resurrection of the dead is non-sense, not an ontological reality, then
seven critical consequences follow, logically: 1) Christ is still dead
(vv.13, 16); 2) kerygmatic preaching lacks content (v.14); 3) faith in
the kerygma lacks content (v.14); 4) kerygmatic preachers misrepresent
God (v.15); 5) the sins of the Corinthian Christians are unpardoned (v.
18); 6) Christian dead people are doomed (v.18) and 7) living Christians
who expect life beyond death are arrant fools (v.19).
1 Cor. 15.3ff then, as German historian Hans von Campenhausen has said,
“…meets all the demands of historical reliability that could
possibly be made of such a text.” A.M. Hunter says similarly, “The
passage therefore preserves uniquely early and verifiable testimony. It
meets every reasonable demand of historical reliability.”
It should be noted as well that the truth-claim of a historical bodily
resurrection continues in 1 Cor. 15.29 (‘if the dead are not raised
actually/at all [Greek: holos]’). Also in v.32, Paul suggests the
nonsense of endangering one’s life for nothing, if the dead cannot
be resurrected. In v. 32, Paul’s option to a literal, bodily resurrection
is neither existential liberalism (‘Jesus is still dead but I have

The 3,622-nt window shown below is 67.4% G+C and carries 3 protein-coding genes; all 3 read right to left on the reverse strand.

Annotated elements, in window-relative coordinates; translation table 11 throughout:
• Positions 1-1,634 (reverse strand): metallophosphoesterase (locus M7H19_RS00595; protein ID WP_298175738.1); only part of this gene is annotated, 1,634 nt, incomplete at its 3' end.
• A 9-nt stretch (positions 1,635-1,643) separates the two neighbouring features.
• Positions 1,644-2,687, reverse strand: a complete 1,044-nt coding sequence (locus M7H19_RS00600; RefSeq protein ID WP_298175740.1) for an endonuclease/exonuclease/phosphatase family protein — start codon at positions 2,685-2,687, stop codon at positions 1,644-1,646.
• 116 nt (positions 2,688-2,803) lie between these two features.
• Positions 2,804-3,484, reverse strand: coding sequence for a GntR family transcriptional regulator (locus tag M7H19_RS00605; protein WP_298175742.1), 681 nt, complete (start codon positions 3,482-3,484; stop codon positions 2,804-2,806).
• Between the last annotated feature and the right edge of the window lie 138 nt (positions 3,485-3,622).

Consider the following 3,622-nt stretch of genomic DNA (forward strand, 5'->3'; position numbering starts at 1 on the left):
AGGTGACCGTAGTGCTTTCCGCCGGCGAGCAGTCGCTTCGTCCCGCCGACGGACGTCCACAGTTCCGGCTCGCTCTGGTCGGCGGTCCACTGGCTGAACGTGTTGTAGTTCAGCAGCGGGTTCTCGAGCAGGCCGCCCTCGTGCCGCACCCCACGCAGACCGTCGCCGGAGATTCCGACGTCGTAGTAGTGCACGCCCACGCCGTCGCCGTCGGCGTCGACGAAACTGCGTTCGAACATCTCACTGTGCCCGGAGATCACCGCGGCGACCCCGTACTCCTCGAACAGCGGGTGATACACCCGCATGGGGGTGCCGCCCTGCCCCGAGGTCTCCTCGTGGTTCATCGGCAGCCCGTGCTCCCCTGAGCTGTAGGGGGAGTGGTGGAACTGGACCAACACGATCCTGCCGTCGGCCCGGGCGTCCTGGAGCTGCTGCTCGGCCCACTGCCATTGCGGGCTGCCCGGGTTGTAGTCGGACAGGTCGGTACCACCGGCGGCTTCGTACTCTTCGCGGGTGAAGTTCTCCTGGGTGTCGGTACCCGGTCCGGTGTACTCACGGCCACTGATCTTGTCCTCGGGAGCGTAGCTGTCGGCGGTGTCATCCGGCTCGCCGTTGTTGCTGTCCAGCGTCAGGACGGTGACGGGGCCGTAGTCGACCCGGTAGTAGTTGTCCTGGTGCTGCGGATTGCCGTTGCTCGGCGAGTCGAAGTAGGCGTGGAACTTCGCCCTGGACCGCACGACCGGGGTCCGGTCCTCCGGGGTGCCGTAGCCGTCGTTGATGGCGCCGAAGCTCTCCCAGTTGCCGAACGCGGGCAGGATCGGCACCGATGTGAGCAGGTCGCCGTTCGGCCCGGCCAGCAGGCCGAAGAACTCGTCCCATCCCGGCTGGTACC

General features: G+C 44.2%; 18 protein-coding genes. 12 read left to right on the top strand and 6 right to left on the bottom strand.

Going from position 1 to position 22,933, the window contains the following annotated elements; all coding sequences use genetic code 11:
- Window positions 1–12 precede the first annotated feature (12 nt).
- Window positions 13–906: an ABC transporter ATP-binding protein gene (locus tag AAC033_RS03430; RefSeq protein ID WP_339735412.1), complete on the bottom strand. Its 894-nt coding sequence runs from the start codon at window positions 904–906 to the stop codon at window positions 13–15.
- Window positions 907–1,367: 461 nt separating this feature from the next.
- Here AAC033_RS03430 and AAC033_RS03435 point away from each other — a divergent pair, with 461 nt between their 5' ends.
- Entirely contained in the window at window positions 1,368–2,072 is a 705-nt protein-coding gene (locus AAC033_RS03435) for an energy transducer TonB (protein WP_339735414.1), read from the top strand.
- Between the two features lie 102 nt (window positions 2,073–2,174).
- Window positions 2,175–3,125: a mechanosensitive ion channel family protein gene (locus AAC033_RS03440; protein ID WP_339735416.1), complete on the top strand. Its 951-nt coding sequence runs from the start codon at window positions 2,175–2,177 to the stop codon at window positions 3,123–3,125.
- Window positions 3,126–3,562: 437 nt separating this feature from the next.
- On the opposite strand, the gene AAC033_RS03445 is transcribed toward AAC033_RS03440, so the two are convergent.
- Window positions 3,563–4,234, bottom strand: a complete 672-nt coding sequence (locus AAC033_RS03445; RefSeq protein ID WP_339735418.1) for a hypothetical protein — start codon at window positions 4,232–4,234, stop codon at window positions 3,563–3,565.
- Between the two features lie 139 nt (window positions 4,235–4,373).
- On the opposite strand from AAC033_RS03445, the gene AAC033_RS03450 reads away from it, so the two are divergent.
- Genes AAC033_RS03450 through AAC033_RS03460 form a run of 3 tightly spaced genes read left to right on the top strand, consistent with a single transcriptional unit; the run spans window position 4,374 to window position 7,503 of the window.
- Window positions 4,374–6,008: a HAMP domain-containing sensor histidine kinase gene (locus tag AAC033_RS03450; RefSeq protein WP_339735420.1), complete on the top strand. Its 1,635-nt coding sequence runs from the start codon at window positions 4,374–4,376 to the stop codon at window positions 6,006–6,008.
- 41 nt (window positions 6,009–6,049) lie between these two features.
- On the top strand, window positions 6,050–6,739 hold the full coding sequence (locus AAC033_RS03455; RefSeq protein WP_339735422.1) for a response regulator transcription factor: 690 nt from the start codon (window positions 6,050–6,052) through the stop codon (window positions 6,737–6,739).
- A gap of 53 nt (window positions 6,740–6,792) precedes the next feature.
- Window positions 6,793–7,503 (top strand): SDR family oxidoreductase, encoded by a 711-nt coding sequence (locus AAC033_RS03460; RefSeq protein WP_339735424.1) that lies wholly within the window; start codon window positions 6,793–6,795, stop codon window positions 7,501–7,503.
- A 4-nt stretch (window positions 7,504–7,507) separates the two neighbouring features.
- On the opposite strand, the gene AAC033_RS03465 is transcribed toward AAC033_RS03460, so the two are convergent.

met the risen Christ’) nor fideistic conservatism (‘you ask
me how I know he lives, he lives within my heart’) but unbridled
hedonism – “...if the dead rise not let us eat and drink for
tomorrow we die.”
The truth-claim of a historical, bodily resurrection continues as well
in vv. 35-44, in the issue of the nature of the resurrected body.
There is need to press home a linguistic and philosophical point here.
In 1 Cor. 15, it should be noted that the critical elements of the gospel
are not simply, ‘Jesus died, was buried, was seen’ (because
that could be amenable to a non-literal resurrection). The critical element
that we left out just now is, ‘was raised’, coming before
‘was seen’. We are emphasizing the linguistic passive construction
‘was raised’ because the passive requires an agent being acted